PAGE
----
That won't happen, as the HTML 4.01 specification (the first to strictly exclude frames) came out on December 1999, and IE 6 (the successor to IE 5.5) came out on August 2001. Just... don't use frames! :)
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what you can do is specify it for IE as for Fx.just put a hash in front of the line. Only IE reads that.#content { text-align: left; #text-align: center;}IE will align the text in the center and the rest aligns it left.
Left-right alignment wasn't the problem, up-down was.
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That won't happen, as the HTML 4.01 specification (the first to strictly exclude frames) came out on December 1999, and IE 6 (the successor to IE 5.5) came out on August 2001. Just... don't use frames! :)
You expect every browser to stop supporting frames immediately? People will drop 5.5 long before browsers stop supporting frames (they still support /B and /I long after they were dropped).
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You expect every browser to stop supporting frames immediately? People will drop 5.5 long before browsers stop supporting frames (they still support /B and /I long after they were dropped).
According to W3Schools, in June 2008 only 0.5% of people used IE 5.5, down 0.2% from May. I don't know how many sites still use frames but I'm going to write a spider to find out as soon as I get home :)Well, I suppose its your choice, but HTML that works isn't necessarily HTML that is good.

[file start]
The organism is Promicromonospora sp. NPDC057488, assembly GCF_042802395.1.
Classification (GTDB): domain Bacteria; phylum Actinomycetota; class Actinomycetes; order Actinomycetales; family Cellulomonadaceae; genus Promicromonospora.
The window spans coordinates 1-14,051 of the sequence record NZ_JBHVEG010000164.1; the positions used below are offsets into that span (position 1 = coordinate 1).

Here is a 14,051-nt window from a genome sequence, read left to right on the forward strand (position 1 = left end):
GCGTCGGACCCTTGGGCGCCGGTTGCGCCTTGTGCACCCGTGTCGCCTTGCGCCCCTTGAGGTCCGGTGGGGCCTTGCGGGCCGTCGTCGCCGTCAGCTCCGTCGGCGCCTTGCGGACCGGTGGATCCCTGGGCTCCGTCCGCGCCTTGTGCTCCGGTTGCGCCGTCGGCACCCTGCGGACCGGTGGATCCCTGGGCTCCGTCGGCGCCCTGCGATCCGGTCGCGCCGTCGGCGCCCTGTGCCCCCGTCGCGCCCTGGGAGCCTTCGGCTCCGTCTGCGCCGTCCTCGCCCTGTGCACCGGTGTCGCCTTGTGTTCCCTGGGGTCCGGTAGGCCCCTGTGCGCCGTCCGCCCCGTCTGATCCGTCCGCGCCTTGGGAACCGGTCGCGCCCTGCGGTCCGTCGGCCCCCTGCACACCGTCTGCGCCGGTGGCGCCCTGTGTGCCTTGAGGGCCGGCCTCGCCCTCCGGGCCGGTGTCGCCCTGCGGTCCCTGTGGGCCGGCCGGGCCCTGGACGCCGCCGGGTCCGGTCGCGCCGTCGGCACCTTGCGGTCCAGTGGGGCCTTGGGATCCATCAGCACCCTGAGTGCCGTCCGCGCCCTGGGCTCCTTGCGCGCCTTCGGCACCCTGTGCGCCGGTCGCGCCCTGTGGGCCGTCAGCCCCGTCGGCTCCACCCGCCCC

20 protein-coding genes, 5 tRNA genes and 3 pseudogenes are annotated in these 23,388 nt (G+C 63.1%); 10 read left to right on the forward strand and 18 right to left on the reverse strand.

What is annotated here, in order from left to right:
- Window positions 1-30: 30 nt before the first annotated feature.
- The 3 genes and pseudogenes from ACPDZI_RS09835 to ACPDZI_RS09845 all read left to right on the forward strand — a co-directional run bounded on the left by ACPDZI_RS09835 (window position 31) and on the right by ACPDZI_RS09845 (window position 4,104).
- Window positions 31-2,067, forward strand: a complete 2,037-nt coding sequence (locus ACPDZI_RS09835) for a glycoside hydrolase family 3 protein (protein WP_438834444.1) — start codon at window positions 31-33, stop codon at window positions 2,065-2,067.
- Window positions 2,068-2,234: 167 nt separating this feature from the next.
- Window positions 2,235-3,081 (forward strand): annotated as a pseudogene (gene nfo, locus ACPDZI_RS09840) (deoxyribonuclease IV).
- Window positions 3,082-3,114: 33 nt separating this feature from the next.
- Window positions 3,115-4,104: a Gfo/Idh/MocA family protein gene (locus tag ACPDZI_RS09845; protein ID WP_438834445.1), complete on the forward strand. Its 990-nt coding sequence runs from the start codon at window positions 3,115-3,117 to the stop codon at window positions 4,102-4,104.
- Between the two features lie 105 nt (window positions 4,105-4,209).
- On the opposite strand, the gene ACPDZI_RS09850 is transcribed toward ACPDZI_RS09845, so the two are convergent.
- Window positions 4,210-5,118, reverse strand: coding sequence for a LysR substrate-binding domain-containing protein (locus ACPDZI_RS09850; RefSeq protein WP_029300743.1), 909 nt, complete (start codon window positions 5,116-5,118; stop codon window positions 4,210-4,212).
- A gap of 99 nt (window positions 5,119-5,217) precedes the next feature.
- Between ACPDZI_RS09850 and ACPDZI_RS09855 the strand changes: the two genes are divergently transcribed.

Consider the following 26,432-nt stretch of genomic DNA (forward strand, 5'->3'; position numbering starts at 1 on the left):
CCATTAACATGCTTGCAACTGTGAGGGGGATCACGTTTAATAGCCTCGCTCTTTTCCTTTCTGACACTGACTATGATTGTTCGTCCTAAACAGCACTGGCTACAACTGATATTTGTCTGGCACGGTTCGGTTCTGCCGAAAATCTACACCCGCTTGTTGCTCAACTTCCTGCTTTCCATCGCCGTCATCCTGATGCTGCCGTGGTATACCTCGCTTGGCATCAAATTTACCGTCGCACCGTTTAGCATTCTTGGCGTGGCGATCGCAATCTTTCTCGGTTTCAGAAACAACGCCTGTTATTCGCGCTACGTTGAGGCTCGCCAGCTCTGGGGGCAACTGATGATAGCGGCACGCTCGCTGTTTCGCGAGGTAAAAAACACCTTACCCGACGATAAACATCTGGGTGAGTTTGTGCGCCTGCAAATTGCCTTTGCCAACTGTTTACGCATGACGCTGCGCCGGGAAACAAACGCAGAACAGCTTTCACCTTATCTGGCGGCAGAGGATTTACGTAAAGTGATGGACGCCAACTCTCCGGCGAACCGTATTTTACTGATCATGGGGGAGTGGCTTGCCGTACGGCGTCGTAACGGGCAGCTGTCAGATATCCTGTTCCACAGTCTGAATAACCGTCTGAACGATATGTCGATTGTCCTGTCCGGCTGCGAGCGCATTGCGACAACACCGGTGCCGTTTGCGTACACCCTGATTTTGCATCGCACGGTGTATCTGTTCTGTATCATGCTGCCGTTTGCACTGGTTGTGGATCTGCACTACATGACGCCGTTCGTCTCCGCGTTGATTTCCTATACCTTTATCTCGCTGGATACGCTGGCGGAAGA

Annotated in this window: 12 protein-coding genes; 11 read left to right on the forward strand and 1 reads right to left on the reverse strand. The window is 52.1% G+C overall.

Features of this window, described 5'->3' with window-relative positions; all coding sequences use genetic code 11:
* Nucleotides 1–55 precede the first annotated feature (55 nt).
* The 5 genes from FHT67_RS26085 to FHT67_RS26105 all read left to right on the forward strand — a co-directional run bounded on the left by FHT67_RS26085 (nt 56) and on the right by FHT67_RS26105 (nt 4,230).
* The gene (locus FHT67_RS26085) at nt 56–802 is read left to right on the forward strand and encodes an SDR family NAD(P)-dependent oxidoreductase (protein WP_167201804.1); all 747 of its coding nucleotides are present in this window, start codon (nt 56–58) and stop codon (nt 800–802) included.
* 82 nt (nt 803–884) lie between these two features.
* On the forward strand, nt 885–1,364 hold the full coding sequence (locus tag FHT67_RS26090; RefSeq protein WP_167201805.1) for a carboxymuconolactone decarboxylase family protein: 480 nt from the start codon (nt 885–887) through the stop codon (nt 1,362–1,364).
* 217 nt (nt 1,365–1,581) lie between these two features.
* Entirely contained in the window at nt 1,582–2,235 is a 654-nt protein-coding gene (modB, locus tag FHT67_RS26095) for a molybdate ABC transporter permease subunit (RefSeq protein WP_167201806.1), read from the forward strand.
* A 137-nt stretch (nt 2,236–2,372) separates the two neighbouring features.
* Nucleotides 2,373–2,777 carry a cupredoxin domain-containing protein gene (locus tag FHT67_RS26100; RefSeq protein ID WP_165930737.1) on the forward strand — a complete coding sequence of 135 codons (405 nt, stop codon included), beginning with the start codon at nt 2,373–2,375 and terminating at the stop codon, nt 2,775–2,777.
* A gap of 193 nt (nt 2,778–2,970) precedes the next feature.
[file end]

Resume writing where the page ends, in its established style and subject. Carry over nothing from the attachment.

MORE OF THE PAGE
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According to W3Schools, in June 2008 only 0.5% of people used IE 5.5, down 0.2% from May.
If I remember, their stats are based on the people accessing their sites, not the entire net. The people here tend to be ahead of the average user.When I built my other site, earlier this year, I was blasted by this group because it didn't work with IE5.5 which, they claimed, was 40% of the market. I seriously doubt that there has been that much of a change in usage since May.
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Ok, my spider did a standard link crawl beginning from http://www.w3.org/. It accessed 1837 pages, out of which 7 used frames or iframes. That is 0.38% of the pages read, which is a bit less than the 0.5% of people accessing W3Schools using IE 5.5.Even if the W3School's statistics are not entirely accurate, I seriously doubt that IE 5.5 still has a 40% market share. 2%, maybe...

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Ok, my spider did a standard link crawl beginning from http://www.w3.org/. It accessed 1837 pages, out of which 7 used frames or iframes. That is 0.38% of the pages read, which is a bit less than the 0.5% of people accessing W3Schools using IE 5.5.Even if the W3School's statistics are not entirely accurate, I seriously doubt that IE 5.5 still has a 40% market share. 2%, maybe...